Green tea extract improves cognition in Down Syndrome subjects

Published: 28-Jul-2016

Nutraceutical plus cognitive training improves some measures of cognition and behaviour in subjects with Down syndrome

New research published in Lancet Neurology and reported by CNN has found using a green tea extract (decaffeinated) in combination with cognitive training improves some measures of cognition and behaviour in subjects with Down syndrome.

Eighty seven volunteers aged 16 to 34 with Down syndrome were enrolled in the Phase II, randomised, controlled trial. The study was conducted at the IMIM-Hospital del Mar Medical Research Institute in Barcelona, Spain.

Participants were randomly assigned to take the decaffeinated green tea extract or a placebo for one year. All subjects also underwent cognitive training during the 12-month trial.

After one year of treatment, functional brain scans (fMRI) showed that epigallocatechin-3-gallate (EGCG)-treated subjects had improved neuronal connectivity in certain brain regions. Participants who took the green tea extract also scored significantly better on assessments of visual recognition memory, inhibitory control and adaptive behaviour compared with those who took the placebo.

'It's an important trial,' says Dr Steven Hirsh, Director of Clinical Research for Life Extension. 'The findings are very noteworthy and support further study in randomised controlled trials with larger sample sizes and durations. It is very encouraging that this catechin, EGCG, from green tea extract, has the potential to benefit people with Down syndrome.'

Down syndrome is a genetic condition that affects about 250,000 Americans. Individuals with Down syndrome have an extra full or partial copy of chromosome 21.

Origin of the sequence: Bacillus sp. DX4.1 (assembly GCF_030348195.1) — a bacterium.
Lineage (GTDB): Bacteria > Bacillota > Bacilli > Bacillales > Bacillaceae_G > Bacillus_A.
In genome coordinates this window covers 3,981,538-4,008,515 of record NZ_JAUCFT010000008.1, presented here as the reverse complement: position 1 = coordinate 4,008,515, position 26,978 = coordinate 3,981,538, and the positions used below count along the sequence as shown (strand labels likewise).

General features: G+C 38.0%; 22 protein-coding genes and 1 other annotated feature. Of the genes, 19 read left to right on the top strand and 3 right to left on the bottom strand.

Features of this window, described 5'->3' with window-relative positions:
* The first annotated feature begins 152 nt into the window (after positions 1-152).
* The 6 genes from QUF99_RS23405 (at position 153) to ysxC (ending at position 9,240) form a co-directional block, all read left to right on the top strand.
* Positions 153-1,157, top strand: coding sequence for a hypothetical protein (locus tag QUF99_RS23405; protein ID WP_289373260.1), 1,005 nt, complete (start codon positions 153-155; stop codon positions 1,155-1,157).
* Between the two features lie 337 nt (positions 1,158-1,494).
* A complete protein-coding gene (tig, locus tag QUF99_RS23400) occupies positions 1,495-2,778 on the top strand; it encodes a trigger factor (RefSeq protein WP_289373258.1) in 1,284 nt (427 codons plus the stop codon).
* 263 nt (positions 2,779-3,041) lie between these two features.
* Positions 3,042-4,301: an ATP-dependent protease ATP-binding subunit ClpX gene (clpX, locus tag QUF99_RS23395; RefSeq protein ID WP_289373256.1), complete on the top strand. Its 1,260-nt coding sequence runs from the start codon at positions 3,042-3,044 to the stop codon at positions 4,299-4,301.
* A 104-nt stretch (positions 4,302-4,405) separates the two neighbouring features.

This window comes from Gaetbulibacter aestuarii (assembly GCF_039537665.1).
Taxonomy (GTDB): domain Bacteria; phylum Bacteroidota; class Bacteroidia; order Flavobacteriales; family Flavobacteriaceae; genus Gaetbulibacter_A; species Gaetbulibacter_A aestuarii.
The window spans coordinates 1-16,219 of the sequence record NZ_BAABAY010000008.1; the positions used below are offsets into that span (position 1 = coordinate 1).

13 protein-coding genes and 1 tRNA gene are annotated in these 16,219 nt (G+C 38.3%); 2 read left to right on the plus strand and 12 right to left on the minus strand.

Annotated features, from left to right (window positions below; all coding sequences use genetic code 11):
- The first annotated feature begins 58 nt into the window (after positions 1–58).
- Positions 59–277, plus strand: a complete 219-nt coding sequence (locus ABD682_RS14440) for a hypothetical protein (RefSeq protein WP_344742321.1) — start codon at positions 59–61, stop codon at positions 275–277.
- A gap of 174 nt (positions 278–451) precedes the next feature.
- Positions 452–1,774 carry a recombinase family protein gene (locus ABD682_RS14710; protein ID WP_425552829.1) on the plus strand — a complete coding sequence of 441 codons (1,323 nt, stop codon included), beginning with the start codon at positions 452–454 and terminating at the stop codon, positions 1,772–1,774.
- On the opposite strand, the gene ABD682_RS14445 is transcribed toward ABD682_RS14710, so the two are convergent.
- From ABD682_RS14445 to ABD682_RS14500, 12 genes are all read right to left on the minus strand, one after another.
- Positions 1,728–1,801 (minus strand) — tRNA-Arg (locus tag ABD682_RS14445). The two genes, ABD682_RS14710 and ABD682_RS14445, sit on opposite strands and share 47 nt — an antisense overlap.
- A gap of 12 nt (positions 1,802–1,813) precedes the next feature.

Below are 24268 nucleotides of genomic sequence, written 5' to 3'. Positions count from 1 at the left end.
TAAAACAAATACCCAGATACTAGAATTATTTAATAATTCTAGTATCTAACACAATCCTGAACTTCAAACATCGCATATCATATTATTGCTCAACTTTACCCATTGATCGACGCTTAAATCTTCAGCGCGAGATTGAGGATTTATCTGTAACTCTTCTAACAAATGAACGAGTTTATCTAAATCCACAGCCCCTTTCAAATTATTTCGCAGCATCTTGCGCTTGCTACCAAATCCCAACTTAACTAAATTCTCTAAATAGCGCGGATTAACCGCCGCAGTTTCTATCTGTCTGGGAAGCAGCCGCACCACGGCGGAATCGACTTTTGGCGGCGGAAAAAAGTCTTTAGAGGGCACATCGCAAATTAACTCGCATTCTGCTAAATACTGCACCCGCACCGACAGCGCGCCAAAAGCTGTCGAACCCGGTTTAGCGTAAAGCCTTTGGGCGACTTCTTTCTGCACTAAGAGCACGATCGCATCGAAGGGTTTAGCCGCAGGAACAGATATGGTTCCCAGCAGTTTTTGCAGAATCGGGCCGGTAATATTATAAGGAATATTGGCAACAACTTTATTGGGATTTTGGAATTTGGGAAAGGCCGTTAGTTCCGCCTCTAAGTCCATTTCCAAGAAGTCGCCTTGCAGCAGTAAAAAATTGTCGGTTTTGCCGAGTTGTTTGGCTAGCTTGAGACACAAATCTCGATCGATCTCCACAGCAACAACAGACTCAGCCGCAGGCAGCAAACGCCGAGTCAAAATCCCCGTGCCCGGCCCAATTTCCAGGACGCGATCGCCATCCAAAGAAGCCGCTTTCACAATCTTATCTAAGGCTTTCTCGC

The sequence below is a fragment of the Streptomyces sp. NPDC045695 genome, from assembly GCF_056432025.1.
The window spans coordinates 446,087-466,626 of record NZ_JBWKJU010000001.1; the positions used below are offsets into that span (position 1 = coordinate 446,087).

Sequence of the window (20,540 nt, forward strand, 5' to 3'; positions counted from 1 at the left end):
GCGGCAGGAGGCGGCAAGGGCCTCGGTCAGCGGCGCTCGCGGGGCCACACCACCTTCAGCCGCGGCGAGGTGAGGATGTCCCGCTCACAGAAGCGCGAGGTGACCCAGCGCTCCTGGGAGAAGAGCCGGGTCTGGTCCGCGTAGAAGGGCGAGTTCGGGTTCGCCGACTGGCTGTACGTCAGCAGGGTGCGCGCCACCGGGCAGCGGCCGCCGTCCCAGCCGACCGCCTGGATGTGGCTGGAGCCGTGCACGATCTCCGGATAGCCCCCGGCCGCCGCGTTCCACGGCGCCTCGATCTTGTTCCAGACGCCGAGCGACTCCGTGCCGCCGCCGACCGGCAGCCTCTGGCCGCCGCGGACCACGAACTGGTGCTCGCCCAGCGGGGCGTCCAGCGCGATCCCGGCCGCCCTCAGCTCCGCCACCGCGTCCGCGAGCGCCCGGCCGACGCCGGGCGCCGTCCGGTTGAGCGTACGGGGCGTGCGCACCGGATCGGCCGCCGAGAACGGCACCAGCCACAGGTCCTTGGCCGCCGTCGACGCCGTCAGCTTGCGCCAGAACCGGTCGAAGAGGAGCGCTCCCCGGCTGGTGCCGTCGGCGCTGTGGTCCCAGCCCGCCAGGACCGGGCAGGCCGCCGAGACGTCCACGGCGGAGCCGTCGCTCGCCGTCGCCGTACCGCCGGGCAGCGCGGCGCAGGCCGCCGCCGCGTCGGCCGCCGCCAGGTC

The team of researchers, led by Dr Rafael de la Torre, Programme Director of IMIM Hospital del Mar Medical Research Institute and study co-principal investigator, and Dr Mara Dierssen, Group Leader at Center for Genomic Regulation, Barcelona, Spain, and study co-principal investigator, proposed that EGCG might have conferred these benefits by inhibiting an enzyme called DYRK1A, which has been implicated in Down syndrome and neurodegenerative conditions including Alzheimer disease.

The level of DYRK1A-positive cells is elevated in certain regions of Alzheimer disease patients' brains, and is roughly 20-fold higher in the frontal cortex, compared with normal brains. DYRK1A is implicated in the formation of neurofibrillary tangles (via tau hyperphosphorylation) and amyloid plaques, both of which are features of Alzheimer disease.

Tea catechins may also modulate the damaging effects of amyloid-beta. Several animal studies have found that EGCG and related compounds from tea suppress amyloid-beta-induced cognitive dysfunction and neurotoxicity. Other possible mechanisms by which EGCG may influence cognition include epigenetic regulation, restoration of mitochondrial function and antioxidative functions.

In an earlier pilot study supported by Life Extension, Drs de la Torre and Dierssen's team showed that 3 months of EGCG treatment improved symptoms in individuals with Down syndrome, and in mice with a Down-syndrome-like condition characterised by overexpression of DYRK1A.

'We are excited that the benefits observed in the early pilot and preclinical research extended to this larger trial,' says Luke G. Huber, ND, MBA, Vice President of Product Innovation and Scientific Development at Life Extension. 'This new research adds to the growing body of evidence that suggests compounds in green tea, such as EGCG, may support cognitive health.'

In acknowledging the novelty of their findings and calling for more research, the Spanish research team noted: 'This study is the first well-powered trial that shows improvement in adaptive behaviour (functional academics) and brain-related changes in young adults with Down's syndrome. However, more research is needed to clarify the nature of the beneficial association between the EGCG and cognitive training intervention (synergistic or additive).'

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